How can you help?

Eat pancakes for $7!  Form a bowling team!  Make a basket for our basket raffles! Buy a 50/50 raffle ticket for $5! Donate supplies!

Click here to see how you can support our Flapjack Fundraiser on November 18, 2018! Tickets are only $7.

Click here to see how you can support our Bowling Fundraiser on December 8, 2018!

Click here to see the list of supplies we need!

All money raised goes directly to fund our projects in Haiti. Please contact Jen Musa ( or Maureen Hankin ( if you have any questions or if you would like to purchase tickets for an event.  Thank you!!


First Digital Literacy Class for Adults Held in Grande Saline

Health for Haiti and Bridge to Haiti have been helping to provided computer equipment and digital resources to children in urban and rural Haiti for some time now.  We are pleased and proud to welcome our new computer literacy teacher in Grande Saline, Mr. Eric.  Not only is Mr. Eric offering classes to the school children, but he is also offering our first ever Saturday morning computer literacy class for adults!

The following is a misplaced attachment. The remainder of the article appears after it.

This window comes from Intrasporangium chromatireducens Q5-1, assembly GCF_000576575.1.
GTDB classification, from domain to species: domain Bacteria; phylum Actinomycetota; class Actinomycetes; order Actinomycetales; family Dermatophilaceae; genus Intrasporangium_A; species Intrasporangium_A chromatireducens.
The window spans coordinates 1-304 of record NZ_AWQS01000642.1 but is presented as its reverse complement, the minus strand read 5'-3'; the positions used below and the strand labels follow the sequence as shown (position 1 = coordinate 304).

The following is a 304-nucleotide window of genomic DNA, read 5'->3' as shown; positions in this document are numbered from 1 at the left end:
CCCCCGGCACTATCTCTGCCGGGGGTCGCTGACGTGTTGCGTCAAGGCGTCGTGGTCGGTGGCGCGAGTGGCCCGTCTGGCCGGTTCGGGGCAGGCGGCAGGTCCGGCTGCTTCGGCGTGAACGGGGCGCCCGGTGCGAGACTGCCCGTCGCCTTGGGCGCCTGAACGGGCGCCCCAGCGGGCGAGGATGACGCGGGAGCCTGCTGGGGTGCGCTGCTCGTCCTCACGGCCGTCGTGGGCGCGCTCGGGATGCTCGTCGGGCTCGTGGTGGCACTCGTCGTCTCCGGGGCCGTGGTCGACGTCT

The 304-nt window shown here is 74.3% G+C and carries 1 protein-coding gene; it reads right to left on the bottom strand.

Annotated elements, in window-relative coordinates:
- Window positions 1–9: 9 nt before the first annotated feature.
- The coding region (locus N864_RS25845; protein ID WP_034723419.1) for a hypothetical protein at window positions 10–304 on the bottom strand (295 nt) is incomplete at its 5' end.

Computer literacy is the knowledge and understanding of computer concepts and the ability to use computer technology accurately and efficiently. Acquiring digital and computer literacy skills is vital for success today’s world.  Access to technology is empowering and can help bring people into contact with the broader world, providing new opportunities for education and employment.

We have had many requests from adults for computer literacy training, and we are so grateful to the generous donors and the community members in Grande Saline who have made this new class possible!  We are excited to continue to partner with talented SUNY Broome students and faculty to develop a quality curriculum for the digital literacy programs in Haiti!

Below are images from the very first Saturday morning computer literacy class for adults in Grande Saline.